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The Federal Budget’s in, and its focus is well and truly on small businesses. One way to take advantage of these small business sweeteners is to use them on digital technologies that can help your small business grow and innovate. Better use of mobile and digital technologies could help increase annual revenues for small businesses by up to 20 percent, enabling major improvements to sales channels, customer service, and overall efficiency. The Federal Budget gives SMBs a number of opportunities to go beyond just “business as usual” and embrace digital for benefits that go far beyond the fiscal year.
Here are three main ones:
Reinvesting tax breaks in e-commerce
Under the Budget, small incorporated businesses with less than $10 million in annual turnover will see their tax rates drop by up to 2.5 percent, while sole traders and contractors will get up to 8 percent in discounts on their income tax if their turnover is less than $5 million. The Government’s plan is to further reduce corporate taxes down to 25 percent, meaning further savings over at least the next few years.
What can SMBs do with the additional liquidity? One of the best options is to invest it in building an e-commerce presence. Doing so is simpler than ever, thanks to increasingly user-friendly packaged online tools and solutions. For businesses with primary local customers concentrated in one region, e-commerce offers a way to not only expand into other local states and territories, but also into global markets – all without heavy capital expenses. And for those who already generate revenues overseas, e-commerce can render foreign sales more cost-efficient by reducing reliance on physical stores or manpower overseas. With the Aussie dollar expected to continue rising – bringing the cost of Australian exports up with it – SMBs will need to stay lean if they want to go global, and e-commerce can help to trim extra operating costs.
Taking advantage of the $20k tax break
The Budget also extends last year’s “instant asset write-off”, which allows SMBs to immediately claim tax deductions on any asset purchases worth $20 000 or less. This offers SMB owners a new window of opportunity to invest in going digital: mobile devices, apps, and software are all typically eligible for the instant write-off. Investing in these tools – particularly mobile devices and cloud applications – can make your staff more productive, collaborative and flexible regardless of where they work.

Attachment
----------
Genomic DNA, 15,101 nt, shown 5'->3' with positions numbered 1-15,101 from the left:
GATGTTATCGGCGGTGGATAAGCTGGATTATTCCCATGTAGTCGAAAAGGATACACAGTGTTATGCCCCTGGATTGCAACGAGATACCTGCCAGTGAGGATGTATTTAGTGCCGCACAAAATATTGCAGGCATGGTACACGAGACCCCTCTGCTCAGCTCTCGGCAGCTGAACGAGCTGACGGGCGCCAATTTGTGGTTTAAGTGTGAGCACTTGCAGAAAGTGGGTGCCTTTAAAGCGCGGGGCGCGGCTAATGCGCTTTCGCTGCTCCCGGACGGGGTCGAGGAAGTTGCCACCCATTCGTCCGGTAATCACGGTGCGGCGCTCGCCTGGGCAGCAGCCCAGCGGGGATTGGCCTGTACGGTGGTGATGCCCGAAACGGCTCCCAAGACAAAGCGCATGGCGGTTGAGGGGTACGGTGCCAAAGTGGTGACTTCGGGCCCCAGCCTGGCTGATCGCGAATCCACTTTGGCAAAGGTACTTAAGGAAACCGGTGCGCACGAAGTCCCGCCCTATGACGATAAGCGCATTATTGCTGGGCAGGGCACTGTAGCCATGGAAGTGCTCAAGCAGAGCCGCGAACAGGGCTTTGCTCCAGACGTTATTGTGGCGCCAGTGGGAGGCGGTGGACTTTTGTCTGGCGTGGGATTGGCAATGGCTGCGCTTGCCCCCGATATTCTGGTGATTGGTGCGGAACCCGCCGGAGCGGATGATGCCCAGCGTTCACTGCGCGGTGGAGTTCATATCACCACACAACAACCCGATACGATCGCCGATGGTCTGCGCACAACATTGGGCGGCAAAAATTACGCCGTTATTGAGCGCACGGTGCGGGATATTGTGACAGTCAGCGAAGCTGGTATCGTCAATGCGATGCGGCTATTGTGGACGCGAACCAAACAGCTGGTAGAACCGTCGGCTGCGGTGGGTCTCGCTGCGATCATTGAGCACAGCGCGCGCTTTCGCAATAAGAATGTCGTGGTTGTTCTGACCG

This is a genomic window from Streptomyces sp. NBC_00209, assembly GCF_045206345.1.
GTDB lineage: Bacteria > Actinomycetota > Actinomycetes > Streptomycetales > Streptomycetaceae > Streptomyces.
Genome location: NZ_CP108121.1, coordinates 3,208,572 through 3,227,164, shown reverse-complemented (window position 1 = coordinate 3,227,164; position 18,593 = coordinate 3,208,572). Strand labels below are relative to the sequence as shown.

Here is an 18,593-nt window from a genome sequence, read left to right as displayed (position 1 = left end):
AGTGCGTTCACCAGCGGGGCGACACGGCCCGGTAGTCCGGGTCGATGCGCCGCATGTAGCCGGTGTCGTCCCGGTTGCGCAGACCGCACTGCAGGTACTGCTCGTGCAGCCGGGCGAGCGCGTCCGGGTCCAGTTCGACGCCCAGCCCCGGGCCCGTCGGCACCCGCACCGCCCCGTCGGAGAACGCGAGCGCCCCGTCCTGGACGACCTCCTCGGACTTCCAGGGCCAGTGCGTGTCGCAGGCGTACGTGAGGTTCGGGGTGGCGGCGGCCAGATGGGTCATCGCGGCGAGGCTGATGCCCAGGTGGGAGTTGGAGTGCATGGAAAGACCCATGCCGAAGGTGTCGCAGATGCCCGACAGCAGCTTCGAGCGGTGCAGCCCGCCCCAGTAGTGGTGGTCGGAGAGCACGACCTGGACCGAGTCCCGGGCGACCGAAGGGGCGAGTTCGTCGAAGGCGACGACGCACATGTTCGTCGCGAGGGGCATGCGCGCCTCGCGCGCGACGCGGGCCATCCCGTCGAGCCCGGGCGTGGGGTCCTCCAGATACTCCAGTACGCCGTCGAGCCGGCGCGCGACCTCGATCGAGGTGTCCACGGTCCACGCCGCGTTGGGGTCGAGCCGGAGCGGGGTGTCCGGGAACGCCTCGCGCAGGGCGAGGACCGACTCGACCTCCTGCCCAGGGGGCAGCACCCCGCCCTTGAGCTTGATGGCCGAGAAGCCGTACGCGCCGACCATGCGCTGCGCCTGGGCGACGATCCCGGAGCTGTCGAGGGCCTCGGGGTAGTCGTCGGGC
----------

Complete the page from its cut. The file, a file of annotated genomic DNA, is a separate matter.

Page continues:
Hire digitally-savvy interns
One of the relatively understated elements of the Budget is Youth Jobs PaTH, a skills initiative that helps young job seekers gain experience and job opportunities. Employers, for their part, receive upfront payments when they take on interns through PaTH, as well as up to $10,000 in wage subsidies if they eventually hire that intern.
PaTH is especially focused on building up IT and collaboration skills amongst young Australians – something which many small businesses often need but can’t necessarily afford. SMB owners should get involved with PaTH as a cost-effective way to bring in new talent, and to take advantage of its subsidies to help further advance their interns’ skills. This is perhaps one of the most promising ways to overcome the current skills shortage of coders and software developers faced by SMBs. It’s also an excellent way to bring in “digital native” perspectives into their businesses that can provide new ideas on how to get creative with digital technologies and open new markets, particularly amongst younger consumers both locally and globally.
The Federal Budget offers the cost reductions and skills support to help small businesses become more innovative with digital technology – whether it’s selling direct to overseas customers, developing new products, or creatively using new marketing channels. Now can be the perfect time to invest in digital for your small business. In the long term, that’s likely to be a far more profitable SMB strategy than simply doing more of the same.
Tara Commerford is the GoDaddy Country Manager, Australia and New Zealand
Photo credit: Google Australia Blogspot